We left the trail about where it reaches its highest point and cross-countried a short distance through the Pinyon covered plateau to the summit. First we went over to the benchmark where some old survey rubble remains, then over to the high rock about 100 feet to the north where Jon Sheldon found a register placed by Sam Fink some 14 years ago. In it were a few familiar names, including Gordon MacLeod.

We estimated that it was close to 4 miles after walking almost two hours with only a few short breaks. The gain is about 1700 feet from Bird Spring Pass. There is another road up Horse Canyon that goes up to 6200 feet. From there the PCT can be taken south to reach Skinner - also with less gain. That road seemed to be in good condition, although it would take over 16 miles of dirt road driving from Highway 14 to reach it.

We enjoyed an early lunch on top before leaving around 11:30AM. We descended back to the PCT and followed it back down to the 6500 foot level where a long sandy slope was too much of an invitation to ignore. Off we went down the slope reaching the bottom not far from the pass. We walked a short distance to the cars, reaching them around 12:30PM. There is a road 1/5 mile east of Bird Spring Pass that heads north up the gully and it saves about 1/4 mile of walking. We all agreed that Skinner deserves to be on The List. It is a significant peak in a unique location with some of the best views compared to any on The List. I'm sure anybody who does it will feel the same way.

Dick and Shirley Akawaie went home afterward by driving down the east side of the pass and heading toward Highway 14. The road seems much better in that direction and even traces of pavement remain.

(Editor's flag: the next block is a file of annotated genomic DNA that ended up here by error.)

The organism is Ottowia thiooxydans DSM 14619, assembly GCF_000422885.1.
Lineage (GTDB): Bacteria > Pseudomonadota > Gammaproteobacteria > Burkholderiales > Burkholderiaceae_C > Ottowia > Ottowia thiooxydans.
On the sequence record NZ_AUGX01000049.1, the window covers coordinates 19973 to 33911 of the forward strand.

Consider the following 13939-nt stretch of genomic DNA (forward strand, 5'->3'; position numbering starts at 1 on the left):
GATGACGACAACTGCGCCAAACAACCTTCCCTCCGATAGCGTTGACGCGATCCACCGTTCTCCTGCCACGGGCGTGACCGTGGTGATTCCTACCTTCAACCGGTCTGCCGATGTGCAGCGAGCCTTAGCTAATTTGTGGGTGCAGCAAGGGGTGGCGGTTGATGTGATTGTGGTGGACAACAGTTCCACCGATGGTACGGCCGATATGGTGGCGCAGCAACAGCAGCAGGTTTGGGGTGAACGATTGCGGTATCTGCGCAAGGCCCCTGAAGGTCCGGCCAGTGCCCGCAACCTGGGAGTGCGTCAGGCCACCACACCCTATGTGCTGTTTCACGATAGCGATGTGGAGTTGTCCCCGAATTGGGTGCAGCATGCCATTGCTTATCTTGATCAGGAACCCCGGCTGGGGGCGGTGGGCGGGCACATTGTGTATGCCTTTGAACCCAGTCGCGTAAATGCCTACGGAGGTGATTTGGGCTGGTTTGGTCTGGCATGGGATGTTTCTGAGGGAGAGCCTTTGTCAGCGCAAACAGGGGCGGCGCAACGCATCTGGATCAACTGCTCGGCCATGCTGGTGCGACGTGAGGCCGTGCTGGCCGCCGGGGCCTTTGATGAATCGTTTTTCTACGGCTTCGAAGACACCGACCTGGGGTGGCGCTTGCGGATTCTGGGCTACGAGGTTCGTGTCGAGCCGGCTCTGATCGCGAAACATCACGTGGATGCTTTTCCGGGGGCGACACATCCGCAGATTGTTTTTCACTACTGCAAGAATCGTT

The rest of us drove back down to Kelso Valley Road and then over to the Onyx Peak starting point. We started around 1:30PM in warmer conditions and took the standard route up, reaching the summit around 3:45PM. We stayed for a short time as the sun began to sink behind the towering form of Nicolls Peak. We reached the cars just as it started to get dark around 4:45 PM.

Two went home, four went back to Walker Pass and the rest of us went to a nice Mexican restaurant in Wofford Heights.

Sunday morning signaled the arrival of the expected cold front and clouds began passing by at incredible speeds. Seven of us decided to do Scodie anyway. We took the route from the campground and more or less stayed on the route except for a wrong turn in one of the gullies which was soon rectified. The cold wind did not invite long rest breaks and we soon reached the top plateau where the wind really began blowing in earnest. The summit was reached around 10:30AM. We all took cover on the east side as 60MPH gusts buffeted the summit. Clouds were passing by at speeds resembling those in the Koyanisqatsi.

It didn't take long before we were off the summit and back down in the gully where things were a little more inviting. We retraced our steps back down arriving back at the cars around Noon.

Participants: Dick and Shirley Akawie, Doug Hatfield, Evan Samuels, Cristy Bird, Robert Bate, Jim Kilberg, Andrea Harpole, Jon Sheldon and Janet. Thanks to Martin for keeping things going in the back. It was a nice weekend.